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History Cat Lessons: Creative and Engaging

Pirates of the Caribbean

​The Golden Age of Piracy

 

Ahoy Mateys! Get ready to shove off on an adventure of organized robbery, democracy, and government sabotage. Wait, what? Yes it's true. Though these words usually don't come to mind when you think of the Golden Age of Piracy, the truth of the matter is that pirates were just bank robbers on the open water. An interesting lot. So interesting that despite their brief dominance (around 1650-1726), pirates have had an enormous cultural impact. The historian has to ask: how did a bunch of disorganized criminals on sailboats inspire so many movies, literature, and Halloween costumes?

 

While many factors contributed to the rise of piracy, the main cause of this particular breed of criminal behavior can be traced back to colonialism. Yeah, big shocker, right? I mean, how could colonialism, a system based around subduing a distant population of foreigners, lead to a hatred of the local populace towards these far away lawmakers? /sarcasm

In the 1500s, Spain ruled the oceans and were the first to establish colonies in America and the Caribbean. They were cruel overlords by any standard and built up a ton of resentment. Often their strategy involved killing natives, building plantations, and shipping a bunch of deserters, slaves, prisoners, and refugees to these isolated territories to do punishing labor. Essentially, Spain wanted to extract as many resources from these colonies as possible. Human life was as much a commodity as cotton -- and arguably cheaper.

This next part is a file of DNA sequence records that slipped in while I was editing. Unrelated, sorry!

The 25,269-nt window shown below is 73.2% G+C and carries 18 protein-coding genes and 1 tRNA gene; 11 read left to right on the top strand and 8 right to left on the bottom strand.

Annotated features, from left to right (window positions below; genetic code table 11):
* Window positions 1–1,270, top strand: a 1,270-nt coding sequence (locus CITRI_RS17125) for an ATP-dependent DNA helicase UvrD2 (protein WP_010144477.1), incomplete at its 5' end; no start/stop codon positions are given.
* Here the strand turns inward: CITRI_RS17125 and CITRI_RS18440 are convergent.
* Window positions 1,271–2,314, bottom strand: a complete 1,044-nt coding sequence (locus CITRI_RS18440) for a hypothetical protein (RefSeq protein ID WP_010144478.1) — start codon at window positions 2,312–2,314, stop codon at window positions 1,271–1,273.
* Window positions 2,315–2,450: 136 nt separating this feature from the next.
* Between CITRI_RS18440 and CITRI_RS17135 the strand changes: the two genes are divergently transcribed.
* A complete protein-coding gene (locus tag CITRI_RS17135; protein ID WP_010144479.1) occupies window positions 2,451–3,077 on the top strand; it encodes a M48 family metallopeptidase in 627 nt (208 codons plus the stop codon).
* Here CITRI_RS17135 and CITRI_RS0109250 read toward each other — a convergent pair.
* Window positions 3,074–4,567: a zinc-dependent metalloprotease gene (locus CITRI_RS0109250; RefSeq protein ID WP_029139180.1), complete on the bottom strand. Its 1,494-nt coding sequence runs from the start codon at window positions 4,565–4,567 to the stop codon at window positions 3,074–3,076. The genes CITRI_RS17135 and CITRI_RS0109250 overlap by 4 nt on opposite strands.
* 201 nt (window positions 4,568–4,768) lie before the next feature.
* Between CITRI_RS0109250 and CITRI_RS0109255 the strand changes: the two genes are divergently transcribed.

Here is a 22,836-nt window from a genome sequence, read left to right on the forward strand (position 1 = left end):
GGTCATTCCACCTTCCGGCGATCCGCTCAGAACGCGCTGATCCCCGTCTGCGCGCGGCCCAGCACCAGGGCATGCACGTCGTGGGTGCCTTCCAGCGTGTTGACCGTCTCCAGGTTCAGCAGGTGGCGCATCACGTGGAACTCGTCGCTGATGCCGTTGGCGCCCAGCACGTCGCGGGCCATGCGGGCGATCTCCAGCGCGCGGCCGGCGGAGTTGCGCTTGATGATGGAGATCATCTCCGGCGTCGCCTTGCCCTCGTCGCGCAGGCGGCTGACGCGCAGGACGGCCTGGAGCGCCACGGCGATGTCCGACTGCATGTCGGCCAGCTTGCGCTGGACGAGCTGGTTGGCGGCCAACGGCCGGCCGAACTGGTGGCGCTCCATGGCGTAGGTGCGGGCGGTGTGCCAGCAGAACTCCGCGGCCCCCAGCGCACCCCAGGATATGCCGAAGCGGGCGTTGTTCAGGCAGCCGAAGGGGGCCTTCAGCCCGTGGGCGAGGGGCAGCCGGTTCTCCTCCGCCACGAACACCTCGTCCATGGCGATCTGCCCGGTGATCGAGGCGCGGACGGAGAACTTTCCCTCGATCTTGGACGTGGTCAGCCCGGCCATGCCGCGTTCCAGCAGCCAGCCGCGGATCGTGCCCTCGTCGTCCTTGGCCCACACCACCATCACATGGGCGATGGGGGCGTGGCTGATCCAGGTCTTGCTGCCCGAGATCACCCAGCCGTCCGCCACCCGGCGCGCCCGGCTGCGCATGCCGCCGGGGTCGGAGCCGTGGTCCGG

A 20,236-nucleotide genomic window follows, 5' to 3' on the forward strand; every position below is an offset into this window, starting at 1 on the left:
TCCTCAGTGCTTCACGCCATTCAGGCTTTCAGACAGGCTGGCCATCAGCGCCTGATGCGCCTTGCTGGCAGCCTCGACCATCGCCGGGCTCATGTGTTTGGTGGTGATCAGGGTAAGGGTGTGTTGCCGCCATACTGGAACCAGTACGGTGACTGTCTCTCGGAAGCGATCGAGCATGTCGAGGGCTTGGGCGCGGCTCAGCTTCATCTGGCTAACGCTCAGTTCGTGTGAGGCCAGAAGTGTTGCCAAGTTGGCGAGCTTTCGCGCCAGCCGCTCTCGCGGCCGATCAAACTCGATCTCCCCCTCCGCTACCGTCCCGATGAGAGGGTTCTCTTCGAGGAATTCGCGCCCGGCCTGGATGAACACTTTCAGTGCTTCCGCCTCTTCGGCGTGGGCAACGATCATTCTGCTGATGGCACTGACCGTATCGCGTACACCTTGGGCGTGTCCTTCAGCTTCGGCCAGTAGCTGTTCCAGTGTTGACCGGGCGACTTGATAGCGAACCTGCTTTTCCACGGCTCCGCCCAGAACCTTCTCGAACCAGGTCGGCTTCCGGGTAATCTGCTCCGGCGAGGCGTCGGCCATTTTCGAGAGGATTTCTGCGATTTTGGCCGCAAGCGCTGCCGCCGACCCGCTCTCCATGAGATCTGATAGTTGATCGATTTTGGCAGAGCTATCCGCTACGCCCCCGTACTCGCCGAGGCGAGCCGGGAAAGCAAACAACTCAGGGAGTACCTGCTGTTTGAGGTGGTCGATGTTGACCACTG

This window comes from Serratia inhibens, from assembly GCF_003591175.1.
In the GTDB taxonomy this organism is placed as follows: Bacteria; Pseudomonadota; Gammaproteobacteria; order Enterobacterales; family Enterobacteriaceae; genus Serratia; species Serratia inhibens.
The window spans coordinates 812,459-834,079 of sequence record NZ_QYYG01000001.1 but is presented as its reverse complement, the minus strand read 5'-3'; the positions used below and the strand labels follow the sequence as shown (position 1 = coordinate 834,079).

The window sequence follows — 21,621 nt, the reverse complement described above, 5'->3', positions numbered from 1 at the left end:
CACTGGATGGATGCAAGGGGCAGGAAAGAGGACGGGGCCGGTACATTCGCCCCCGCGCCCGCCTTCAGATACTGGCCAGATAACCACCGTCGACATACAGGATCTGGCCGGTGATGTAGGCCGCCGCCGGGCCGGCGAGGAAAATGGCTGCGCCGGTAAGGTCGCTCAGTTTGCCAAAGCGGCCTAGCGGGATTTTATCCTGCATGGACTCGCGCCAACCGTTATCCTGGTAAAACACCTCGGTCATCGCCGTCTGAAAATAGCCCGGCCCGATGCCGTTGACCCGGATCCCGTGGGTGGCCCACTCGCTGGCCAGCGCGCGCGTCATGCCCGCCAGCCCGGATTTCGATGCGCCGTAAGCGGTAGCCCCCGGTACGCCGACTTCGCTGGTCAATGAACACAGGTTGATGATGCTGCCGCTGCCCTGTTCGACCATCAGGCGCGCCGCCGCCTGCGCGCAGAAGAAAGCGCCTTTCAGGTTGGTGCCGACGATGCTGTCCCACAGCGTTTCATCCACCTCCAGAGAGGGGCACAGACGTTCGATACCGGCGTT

Many of the people who arrived in these territories were unable to return to their homeland for fear of prosecution, but couldn't find work in these foreign lands because nobody can compete with slave labor. So they had to live off the land. Many of them were taught survival skills by the remnants of an indigenous Caribbean tribe, called the Arawaks who, surprise, also hated the Spanish. From this mutual resentment, these bands of vagabondes united against their common foe and, from the secret backing of England, who wanted to wage a proxy war against Spain, started attacking and plundering Spanish ships and settlements. This particular group of pirates were called buccaneers.

 

Over time, lack of arms and training allowed Spain to overwhelm the buccaneers. But a precedent was set and the ingredients for piracy still persisted. International trade was booming in the late 1600s. European powers had all established trading ports throughout the globe, but these holdings were distant and difficult to police. Along these trade routes, goods of great value were shipped, and it was really expensive for countries to provide armed escorts. It was only a matter of time before piracy exploded again.

 

Seeing all this potential for plundered wealth wealth, a pirate would be licking his chops. There's just one major problem: where to sell the stolen goods? Heavy penalties were enacted in Europe for the trading of stolen goods, after all. Well, thanks to the rise of the American colonies (USA! USA!), a viable black market emerged. Wouldn't you know it, Americans also didn't care for their colonial overlords, the English.

And then, thrown into this growing blaze was the conclusion of the Spanish War of Succession. This was a major war, no doubt, with lots of European players vying for great wealth.

 

But the details are pretty darn boring, and besides the point. The important thing to know is that during this 13 year war, privateers in the navy weren't allowed to leave their ships, at all, even while docked, for fear that they'd desert. Being on a ship for that long must have been unbearable.

 

But at the war's conclusion, these sailors were unceremoniously discharged. Those who couldn't find work chose to use their skills in the only way they knew how that could still earn them a living: piracy. And why not? If their country didn't have the decency to take care of their veterans, why should they feel any allegiance? This careless and pitiless act ended up biting Europe in the proverbial ass and costing them incredible sums of money.

 

Piracy exploded, and at the worst possible time. European navies, having just fired their crews, had mostly recruits to protect their valuables and defend the vast distances of ocean. Amazingly, despite a huge spike in pirate activity, between 1715 and 1717 only one pirate ship was captured. ONE! Insurance on merchant ships rose so swiftly it almost caused the entire collapse of international trade.